2. offer general background information or summarize scholarship on a particular topic in longer interpretive articles (encyclopedias, handbooks)

3. provide references to past or recent scholarship on a particular topic (bibliographies, guides to the literature). Major sources of this type can be quite broad and offer references on a variety of historical fields; many specialized bibliographies are also available on a single region, person or topic.

Of course, some reference books may serve more than one function: a handbook may summarize scholarship and also provide a selected bibliography.

See the General Reference Works tab for recommended reference works. In general, to find reference works, you should use a subject word search or an exact subject phrase in BobCat for your topic, and add the terms: Encyclopedia, Bibliography, Handbook, Sources, etc.

For example, a search for "Andes Region -- History -- Sources" yields:

"Bolivia--Bibliography" yields:

  • Bolivia. New ed. / J. Valerie Fifer, comp. Oxford, Eng.;Santa Barbara, Calif.: Clio Press, c2000​

Finding Books and Articles (Secondary Sources)

Locating Books

BobCat allows users to search for books by author, title, subject or any combination of these. When searching for books by topic, use the "subject" or "subject word" search. 

Bobcat allows both a "subject word" search and a "keyword" search. The "subject word" search looks for your terms within the subject headings. The "keyword" search looks for your terms within all parts of the record (including the author, title, and subject heading).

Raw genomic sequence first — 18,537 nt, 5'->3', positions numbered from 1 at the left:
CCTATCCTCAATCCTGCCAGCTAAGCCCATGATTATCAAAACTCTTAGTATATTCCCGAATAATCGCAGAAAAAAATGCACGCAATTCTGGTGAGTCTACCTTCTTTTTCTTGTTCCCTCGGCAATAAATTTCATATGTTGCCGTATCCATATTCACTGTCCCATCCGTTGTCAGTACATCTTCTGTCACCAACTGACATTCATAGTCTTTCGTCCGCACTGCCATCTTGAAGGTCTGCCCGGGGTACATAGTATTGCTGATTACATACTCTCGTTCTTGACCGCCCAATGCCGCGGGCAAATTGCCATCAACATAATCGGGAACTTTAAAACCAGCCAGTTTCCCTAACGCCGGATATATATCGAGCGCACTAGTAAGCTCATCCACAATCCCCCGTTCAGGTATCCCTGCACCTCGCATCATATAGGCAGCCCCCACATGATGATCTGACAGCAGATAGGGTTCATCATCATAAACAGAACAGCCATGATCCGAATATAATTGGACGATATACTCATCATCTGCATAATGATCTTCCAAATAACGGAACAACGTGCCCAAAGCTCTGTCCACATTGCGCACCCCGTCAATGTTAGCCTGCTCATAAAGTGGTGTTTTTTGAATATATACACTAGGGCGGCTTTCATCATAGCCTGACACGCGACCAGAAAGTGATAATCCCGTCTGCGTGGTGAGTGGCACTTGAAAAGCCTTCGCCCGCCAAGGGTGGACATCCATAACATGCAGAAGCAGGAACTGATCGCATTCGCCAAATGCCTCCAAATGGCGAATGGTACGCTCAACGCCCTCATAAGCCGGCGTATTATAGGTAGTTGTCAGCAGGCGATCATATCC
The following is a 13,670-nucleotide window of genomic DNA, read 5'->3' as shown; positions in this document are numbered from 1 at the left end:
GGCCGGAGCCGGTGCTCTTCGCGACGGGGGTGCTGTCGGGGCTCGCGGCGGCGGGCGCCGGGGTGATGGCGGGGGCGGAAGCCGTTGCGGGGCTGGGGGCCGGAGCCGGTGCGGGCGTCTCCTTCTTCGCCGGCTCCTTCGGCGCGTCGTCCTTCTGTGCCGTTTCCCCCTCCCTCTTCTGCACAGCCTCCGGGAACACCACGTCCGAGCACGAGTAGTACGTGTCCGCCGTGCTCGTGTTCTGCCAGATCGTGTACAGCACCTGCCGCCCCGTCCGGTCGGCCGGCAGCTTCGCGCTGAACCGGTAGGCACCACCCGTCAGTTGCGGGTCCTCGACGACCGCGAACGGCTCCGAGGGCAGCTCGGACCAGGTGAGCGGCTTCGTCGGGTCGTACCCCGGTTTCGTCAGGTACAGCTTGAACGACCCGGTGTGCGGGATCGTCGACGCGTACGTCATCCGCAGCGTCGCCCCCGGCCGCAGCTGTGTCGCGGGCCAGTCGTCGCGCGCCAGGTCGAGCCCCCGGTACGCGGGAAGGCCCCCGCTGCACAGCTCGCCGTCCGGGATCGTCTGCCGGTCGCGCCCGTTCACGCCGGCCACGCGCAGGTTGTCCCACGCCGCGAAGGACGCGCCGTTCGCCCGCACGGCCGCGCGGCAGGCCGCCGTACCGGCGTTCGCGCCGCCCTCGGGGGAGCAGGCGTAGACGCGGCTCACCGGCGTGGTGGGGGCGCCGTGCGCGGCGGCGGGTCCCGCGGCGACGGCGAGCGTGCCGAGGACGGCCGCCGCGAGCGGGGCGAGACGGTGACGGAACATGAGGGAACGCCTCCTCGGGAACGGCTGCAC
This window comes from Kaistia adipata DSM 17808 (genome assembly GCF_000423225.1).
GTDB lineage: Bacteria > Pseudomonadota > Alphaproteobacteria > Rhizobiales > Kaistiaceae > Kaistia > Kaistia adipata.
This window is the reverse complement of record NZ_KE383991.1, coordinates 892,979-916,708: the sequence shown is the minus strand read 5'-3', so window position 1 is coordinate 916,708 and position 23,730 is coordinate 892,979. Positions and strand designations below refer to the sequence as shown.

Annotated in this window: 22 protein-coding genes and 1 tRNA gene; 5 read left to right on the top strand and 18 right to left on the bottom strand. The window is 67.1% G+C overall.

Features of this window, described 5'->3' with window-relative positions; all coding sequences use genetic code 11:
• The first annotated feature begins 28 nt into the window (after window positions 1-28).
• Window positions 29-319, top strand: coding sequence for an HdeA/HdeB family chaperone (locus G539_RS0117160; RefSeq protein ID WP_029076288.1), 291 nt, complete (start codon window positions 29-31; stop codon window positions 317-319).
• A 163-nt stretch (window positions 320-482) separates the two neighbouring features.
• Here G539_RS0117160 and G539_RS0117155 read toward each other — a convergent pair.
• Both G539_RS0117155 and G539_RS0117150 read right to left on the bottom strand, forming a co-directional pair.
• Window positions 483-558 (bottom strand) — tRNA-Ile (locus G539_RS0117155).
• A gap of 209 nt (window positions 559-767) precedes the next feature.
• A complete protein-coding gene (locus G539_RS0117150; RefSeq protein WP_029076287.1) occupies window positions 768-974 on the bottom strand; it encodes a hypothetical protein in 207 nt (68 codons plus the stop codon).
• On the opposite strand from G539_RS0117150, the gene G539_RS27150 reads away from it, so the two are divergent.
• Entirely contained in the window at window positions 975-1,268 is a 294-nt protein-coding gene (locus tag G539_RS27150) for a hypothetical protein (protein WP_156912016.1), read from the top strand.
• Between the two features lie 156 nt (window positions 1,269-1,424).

Locating Articles

Typically, articles deal with a more focused or narrow topic than books, they reveal current research interests, and are at times a forum for initial publication or reexamination of a specific primary source.

In order to find articles, you need to use an Index. Most indexes are now available on the web. Key indexes for research in Latin American history are listed below.

  • Handbook of Latin American Studies (HLAS ONLINE and HLAS WEB): A multidisciplinary bibliography and index on Latin America consisting of works selected and annotated by scholars.
  • PRISMA
  • Hispanic American Periodicals Index (HAPI): Indexes, from 1970- , more than 500 scholarly journals devoted to Latin American topics, with useful subject approach. The majority of journals covered in this index are published in Latin America. Many of the major Latin American journals published in the U.S. are also included.
  • Historical Abstracts: Indexes journal articles and books on the history of the world including Latin America . U.S. and Canadian history are excluded.
  • PAIS International: Provides citations to articles, books, reports, and select government documents on U.S. and international public policy issues. Generally considered to be a comprehensive index to policy literature. 
  • America : History & Life: Indexes journal articles and books on the history of the U.S. and Canada. Includes historical scholarship related to U.S. foreign policy in Latin America.